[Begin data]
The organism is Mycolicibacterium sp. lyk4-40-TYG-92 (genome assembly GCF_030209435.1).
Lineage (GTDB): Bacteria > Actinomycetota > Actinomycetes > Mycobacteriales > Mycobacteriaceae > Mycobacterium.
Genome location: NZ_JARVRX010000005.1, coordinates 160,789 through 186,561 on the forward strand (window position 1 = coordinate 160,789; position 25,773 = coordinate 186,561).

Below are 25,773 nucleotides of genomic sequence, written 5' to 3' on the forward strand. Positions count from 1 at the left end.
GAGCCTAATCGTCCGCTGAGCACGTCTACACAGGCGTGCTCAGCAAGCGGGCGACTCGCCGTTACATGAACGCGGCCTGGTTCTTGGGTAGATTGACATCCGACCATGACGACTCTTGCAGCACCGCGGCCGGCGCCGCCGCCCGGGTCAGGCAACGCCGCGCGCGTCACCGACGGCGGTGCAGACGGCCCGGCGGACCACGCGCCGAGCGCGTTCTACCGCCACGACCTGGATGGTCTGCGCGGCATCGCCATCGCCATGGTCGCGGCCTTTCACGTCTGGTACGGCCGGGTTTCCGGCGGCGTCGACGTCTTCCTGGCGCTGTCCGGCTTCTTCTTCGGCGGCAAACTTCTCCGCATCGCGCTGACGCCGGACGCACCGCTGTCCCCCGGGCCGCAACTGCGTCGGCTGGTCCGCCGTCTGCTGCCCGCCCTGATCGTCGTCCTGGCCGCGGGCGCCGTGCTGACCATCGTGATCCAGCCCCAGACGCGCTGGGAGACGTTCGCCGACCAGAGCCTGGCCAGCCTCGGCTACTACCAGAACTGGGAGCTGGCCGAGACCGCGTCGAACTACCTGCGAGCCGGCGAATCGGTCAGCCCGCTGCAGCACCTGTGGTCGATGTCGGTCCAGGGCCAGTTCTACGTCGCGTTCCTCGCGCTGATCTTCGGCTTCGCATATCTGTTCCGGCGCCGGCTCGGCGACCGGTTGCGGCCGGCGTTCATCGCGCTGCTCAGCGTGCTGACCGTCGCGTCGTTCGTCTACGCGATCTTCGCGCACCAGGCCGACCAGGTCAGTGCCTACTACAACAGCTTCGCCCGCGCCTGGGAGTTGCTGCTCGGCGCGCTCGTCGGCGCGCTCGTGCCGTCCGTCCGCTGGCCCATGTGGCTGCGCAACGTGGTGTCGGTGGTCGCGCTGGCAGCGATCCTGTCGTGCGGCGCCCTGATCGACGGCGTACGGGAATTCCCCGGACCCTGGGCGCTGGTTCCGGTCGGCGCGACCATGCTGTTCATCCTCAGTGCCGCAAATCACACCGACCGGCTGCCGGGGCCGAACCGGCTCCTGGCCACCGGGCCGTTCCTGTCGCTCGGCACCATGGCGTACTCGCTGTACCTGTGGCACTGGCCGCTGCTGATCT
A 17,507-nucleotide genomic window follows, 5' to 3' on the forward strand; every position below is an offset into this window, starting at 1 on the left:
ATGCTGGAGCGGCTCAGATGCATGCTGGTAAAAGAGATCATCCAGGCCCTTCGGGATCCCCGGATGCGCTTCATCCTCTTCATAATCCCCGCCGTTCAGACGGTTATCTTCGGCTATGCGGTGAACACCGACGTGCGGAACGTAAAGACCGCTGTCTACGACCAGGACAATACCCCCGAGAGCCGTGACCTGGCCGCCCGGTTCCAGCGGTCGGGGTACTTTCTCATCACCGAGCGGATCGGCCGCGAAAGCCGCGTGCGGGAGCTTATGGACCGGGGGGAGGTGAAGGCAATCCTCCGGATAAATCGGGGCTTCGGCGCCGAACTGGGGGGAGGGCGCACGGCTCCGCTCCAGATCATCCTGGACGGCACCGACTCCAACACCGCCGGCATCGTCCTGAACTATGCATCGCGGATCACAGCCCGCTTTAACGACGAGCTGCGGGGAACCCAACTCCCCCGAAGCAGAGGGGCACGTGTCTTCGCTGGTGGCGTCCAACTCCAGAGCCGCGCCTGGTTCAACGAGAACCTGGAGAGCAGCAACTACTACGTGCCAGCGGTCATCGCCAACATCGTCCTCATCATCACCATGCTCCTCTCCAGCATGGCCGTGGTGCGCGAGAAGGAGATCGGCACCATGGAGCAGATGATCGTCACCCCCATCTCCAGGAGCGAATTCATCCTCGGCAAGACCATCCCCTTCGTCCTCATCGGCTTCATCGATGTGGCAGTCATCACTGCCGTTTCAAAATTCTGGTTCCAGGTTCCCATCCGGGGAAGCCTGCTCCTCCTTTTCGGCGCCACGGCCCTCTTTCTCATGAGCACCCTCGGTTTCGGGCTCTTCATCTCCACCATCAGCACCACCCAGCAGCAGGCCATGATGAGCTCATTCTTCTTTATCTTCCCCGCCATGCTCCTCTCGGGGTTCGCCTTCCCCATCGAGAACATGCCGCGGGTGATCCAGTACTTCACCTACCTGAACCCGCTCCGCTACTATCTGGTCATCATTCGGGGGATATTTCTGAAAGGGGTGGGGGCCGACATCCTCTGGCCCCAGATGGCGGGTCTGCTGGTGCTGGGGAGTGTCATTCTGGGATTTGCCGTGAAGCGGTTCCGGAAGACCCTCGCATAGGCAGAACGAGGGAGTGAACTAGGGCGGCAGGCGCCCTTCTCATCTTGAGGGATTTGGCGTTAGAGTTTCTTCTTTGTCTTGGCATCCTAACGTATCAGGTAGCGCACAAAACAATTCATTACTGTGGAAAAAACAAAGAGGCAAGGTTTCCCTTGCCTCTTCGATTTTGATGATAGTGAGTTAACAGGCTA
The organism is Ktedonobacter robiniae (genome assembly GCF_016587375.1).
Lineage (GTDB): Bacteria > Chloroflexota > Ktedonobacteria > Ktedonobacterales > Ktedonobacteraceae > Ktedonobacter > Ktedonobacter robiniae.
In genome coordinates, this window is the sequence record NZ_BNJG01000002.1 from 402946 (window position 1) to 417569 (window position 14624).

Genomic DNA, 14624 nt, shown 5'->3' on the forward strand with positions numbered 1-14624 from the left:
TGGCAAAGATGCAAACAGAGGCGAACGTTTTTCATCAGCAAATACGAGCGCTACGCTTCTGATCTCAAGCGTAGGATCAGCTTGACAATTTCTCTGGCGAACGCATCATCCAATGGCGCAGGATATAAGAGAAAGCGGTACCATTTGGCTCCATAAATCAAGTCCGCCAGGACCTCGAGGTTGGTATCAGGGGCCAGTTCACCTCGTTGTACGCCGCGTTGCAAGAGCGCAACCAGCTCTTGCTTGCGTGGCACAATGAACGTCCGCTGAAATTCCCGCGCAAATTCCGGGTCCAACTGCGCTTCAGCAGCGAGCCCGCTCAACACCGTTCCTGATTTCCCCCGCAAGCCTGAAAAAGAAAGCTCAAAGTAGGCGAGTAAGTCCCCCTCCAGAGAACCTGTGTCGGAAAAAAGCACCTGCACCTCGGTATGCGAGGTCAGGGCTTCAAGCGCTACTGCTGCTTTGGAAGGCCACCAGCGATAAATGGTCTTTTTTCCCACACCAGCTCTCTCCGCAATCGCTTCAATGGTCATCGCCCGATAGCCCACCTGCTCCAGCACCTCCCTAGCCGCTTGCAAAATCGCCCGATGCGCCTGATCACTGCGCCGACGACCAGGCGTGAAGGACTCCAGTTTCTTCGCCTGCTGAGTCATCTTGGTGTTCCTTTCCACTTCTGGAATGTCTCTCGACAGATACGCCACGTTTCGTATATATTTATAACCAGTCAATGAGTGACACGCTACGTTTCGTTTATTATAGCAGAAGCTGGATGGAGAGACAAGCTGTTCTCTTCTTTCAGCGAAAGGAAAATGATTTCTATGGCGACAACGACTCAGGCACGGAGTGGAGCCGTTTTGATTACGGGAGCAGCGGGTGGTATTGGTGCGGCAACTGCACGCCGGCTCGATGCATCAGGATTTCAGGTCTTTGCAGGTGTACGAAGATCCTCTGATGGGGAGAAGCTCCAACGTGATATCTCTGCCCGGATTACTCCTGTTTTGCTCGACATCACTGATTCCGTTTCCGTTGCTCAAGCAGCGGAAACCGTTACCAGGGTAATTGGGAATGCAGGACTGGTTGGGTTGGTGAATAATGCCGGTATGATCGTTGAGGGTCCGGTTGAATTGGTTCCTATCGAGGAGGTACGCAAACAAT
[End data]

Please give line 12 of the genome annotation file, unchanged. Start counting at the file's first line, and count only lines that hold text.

TGGCAAAGATGCAAACAGAGGCGAACGTTTTTCATCAGCAAATACGAGCGCTACGCTTCTGATCTCAAGCGTAGGATCAGCTTGACAATTTCTCTGGCGAACGCATCATCCAATGGCGCAGGATATAAGAGAAAGCGGTACCATTTGGCTCCATAAATCAAGTCCGCCAGGACCTCGAGGTTGGTATCAGGGGCCAGTTCACCTCGTTGTACGCCGCGTTGCAAGAGCGCAACCAGCTCTTGCTTGCGTGGCACAATGAACGTCCGCTGAAATTCCCGCGCAAATTCCGGGTCCAACTGCGCTTCAGCAGCGAGCCCGCTCAACACCGTTCCTGATTTCCCCCGCAAGCCTGAAAAAGAAAGCTCAAAGTAGGCGAGTAAGTCCCCCTCCAGAGAACCTGTGTCGGAAAAAAGCACCTGCACCTCGGTATGCGAGGTCAGGGCTTCAAGCGCTACTGCTGCTTTGGAAGGCCACCAGCGATAAATGGTCTTTTTTCCCACACCAGCTCTCTCCGCAATCGCTTCAATGGTCATCGCCCGATAGCCCACCTGCTCCAGCACCTCCCTAGCCGCTTGCAAAATCGCCCGATGCGCCTGATCACTGCGCCGACGACCAGGCGTGAAGGACTCCAGTTTCTTCGCCTGCTGAGTCATCTTGGTGTTCCTTTCCACTTCTGGAATGTCTCTCGACAGATACGCCACGTTTCGTATATATTTATAACCAGTCAATGAGTGACACGCTACGTTTCGTTTATTATAGCAGAAGCTGGATGGAGAGACAAGCTGTTCTCTTCTTTCAGCGAAAGGAAAATGATTTCTATGGCGACAACGACTCAGGCACGGAGTGGAGCCGTTTTGATTACGGGAGCAGCGGGTGGTATTGGTGCGGCAACTGCACGCCGGCTCGATGCATCAGGATTTCAGGTCTTTGCAGGTGTACGAAGATCCTCTGATGGGGAGAAGCTCCAACGTGATATCTCTGCCCGGATTACTCCTGTTTTGCTCGACATCACTGATTCCGTTTCCGTTGCTCAAGCAGCGGAAACCGTTACCAGGGTAATTGGGAATGCAGGACTGGTTGGGTTGGTGAATAATGCCGGTATGATCGTTGAGGGTCCGGTTGAATTGGTTCCTATCGAGGAGGTACGCAAACAAT